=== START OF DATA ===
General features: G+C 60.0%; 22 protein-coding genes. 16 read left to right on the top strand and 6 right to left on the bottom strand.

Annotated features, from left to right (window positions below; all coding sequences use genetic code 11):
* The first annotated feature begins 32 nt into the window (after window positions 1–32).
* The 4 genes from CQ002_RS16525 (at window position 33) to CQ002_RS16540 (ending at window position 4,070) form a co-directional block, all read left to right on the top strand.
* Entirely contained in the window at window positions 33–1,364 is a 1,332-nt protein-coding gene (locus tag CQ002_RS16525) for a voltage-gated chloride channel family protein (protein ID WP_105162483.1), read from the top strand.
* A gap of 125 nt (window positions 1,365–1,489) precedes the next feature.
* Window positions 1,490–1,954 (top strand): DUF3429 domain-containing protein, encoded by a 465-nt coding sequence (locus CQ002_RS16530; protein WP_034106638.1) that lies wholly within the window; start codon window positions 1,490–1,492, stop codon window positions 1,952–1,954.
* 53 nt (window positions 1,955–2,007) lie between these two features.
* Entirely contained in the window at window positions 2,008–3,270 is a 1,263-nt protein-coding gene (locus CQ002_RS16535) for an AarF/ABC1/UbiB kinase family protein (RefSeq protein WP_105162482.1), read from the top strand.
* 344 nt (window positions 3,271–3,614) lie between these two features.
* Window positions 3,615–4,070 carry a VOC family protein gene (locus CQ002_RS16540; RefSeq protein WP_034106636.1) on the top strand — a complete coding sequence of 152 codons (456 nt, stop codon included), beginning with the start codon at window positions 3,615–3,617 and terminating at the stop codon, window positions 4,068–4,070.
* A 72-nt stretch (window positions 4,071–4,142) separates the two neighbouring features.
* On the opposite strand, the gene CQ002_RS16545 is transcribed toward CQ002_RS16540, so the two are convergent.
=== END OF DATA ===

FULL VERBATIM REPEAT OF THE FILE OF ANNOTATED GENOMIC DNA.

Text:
General features: G+C 60.0%; 22 protein-coding genes. 16 read left to right on the top strand and 6 right to left on the bottom strand.

Annotated features, from left to right (window positions below; all coding sequences use genetic code 11):
* The first annotated feature begins 32 nt into the window (after window positions 1–32).
* The 4 genes from CQ002_RS16525 (at window position 33) to CQ002_RS16540 (ending at window position 4,070) form a co-directional block, all read left to right on the top strand.
* Entirely contained in the window at window positions 33–1,364 is a 1,332-nt protein-coding gene (locus tag CQ002_RS16525) for a voltage-gated chloride channel family protein (protein ID WP_105162483.1), read from the top strand.
* A gap of 125 nt (window positions 1,365–1,489) precedes the next feature.
* Window positions 1,490–1,954 (top strand): DUF3429 domain-containing protein, encoded by a 465-nt coding sequence (locus CQ002_RS16530; protein WP_034106638.1) that lies wholly within the window; start codon window positions 1,490–1,492, stop codon window positions 1,952–1,954.
* 53 nt (window positions 1,955–2,007) lie between these two features.
* Entirely contained in the window at window positions 2,008–3,270 is a 1,263-nt protein-coding gene (locus CQ002_RS16535) for an AarF/ABC1/UbiB kinase family protein (RefSeq protein WP_105162482.1), read from the top strand.
* 344 nt (window positions 3,271–3,614) lie between these two features.
* Window positions 3,615–4,070 carry a VOC family protein gene (locus CQ002_RS16540; RefSeq protein WP_034106636.1) on the top strand — a complete coding sequence of 152 codons (456 nt, stop codon included), beginning with the start codon at window positions 3,615–3,617 and terminating at the stop codon, window positions 4,068–4,070.
* A 72-nt stretch (window positions 4,071–4,142) separates the two neighbouring features.
* On the opposite strand, the gene CQ002_RS16545 is transcribed toward CQ002_RS16540, so the two are convergent.